WITH VIDEO: Bagley Street Bridge reopens to traffic

News Photo by Steve Schulwitz Vehicles cross over the Bagley Street Bridge after it reopened for traffic on Thursday.

ALPENA — More than 15 months since the reconstruction of the Bagley Street Bridge began, contractors put the finishing touches on the bridge Thursday morning and it opened up to traffic later in the day.

The $10.3 million project began in February of last year and was partially open for the winter months when construction was halted. It closed again in April so crews could finish the job.

The original expected completion date was December of last year.

The project faced some delays from the COVID-19 pandemic and hard limestone — discovered during soil boring work — forcing minor adjustments to the bridge’s design on several occasions.

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Alpena County Road Commission Managing Director Ryan Brege said crews worked hard Thursday morning to get the bridge open and suitable for traffic.

“There was a tremendous amount of coordination to get it open today,” Brege said. “We had to make sure the contractor was 100% done before letting traffic on it, because we didn’t want to open it, and then have to close it again.”

The bridge has undergone a complete renovation and the deck on the new bridge doubles the width and includes a turn lane, a sidewalk, and a mixed-use walkway. Brege said the structure is complete, but there is some simple mop-up work to complete in the coming days.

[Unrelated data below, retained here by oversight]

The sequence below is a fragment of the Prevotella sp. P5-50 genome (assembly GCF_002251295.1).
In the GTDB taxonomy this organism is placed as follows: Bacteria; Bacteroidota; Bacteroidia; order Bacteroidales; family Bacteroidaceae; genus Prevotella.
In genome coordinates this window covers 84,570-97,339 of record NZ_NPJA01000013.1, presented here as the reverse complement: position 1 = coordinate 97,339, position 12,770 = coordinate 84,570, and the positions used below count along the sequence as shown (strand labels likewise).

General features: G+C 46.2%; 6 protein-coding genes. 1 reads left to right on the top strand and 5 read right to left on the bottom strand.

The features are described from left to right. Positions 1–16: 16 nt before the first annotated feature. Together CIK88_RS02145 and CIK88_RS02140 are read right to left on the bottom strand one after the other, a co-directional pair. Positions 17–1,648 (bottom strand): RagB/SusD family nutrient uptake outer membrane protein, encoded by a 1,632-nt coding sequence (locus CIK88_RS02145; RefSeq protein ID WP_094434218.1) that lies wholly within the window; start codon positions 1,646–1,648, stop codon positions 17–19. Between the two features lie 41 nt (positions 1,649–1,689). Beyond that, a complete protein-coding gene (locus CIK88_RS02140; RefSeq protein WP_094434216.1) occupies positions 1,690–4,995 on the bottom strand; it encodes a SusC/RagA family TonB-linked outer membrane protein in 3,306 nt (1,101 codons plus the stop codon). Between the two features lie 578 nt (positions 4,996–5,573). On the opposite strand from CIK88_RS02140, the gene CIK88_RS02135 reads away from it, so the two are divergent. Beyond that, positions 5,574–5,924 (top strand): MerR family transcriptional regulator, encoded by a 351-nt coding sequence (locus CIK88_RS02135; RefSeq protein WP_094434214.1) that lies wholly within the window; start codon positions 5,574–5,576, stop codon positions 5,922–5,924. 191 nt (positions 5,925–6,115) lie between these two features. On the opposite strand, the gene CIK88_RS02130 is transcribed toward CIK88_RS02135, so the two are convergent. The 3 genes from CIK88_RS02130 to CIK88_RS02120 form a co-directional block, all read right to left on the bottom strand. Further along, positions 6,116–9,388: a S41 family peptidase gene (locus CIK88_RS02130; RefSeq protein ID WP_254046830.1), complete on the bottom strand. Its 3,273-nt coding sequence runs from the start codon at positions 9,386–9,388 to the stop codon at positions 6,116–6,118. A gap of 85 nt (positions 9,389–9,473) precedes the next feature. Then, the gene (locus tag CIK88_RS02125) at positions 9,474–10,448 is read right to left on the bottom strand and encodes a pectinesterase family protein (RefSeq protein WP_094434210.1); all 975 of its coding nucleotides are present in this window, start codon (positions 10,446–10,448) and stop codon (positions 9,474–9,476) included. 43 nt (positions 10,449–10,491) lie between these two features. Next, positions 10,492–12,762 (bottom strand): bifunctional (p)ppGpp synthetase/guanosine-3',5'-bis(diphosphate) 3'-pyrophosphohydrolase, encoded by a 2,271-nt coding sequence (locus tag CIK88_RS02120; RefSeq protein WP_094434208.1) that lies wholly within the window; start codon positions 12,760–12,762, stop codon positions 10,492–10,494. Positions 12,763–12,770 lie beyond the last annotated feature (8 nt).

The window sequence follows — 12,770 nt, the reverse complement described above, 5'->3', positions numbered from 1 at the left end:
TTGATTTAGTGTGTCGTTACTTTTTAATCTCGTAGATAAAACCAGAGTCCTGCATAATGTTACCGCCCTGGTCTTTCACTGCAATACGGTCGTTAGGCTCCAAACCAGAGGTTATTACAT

“They are still working on some landscaping outside the bridge and the lighting still needs to be finalized,” he said. “There is some permanent signing going up as we speak, but the bridge itself is done.”

Brege previously told The News the bridge will more easily handle the volume of traffic that crosses each day. He said an average of 15,000 vehicles cross the bridge each day — a higher volume of traffic than when the bridge was first built in 1976.

Brege said the bridge’s life expectancy is 75 years with routine maintenance.

When the project was announced, the Road Commission offered the public a choice: Closing the bridge for a one year to complete the entire project — or closing the bridge down to one lane for two years and completing the work around the traffic.

Correspondence to the Road Commission indicated people wanted to get the project done as quickly as possible so the one-year option was selected.

The unexpected challenges of the pandemic, a supply-chain issue, and limestone might have thrown the project some curveballs, but Brege said the project went smoothly overall and the community has a bridge that’s safe.

“I really appreciate the people’s patience and understanding,” he said. “We didn’t want it to go into a second year any more than anyone else, but we wanted to make sure the bridge was constructed properly and to specification. We didn’t want to cut any corners.”

The reopening of the bridge should loosen up traffic up and down Chisholm Street and 11th Avenue — where a detour to circumvent the construction zone was established. While the bridge was closed, there were many crashes along the detour.

Funding for the project came from state and federal grants, as well as necessary matching money from the Road Commission.


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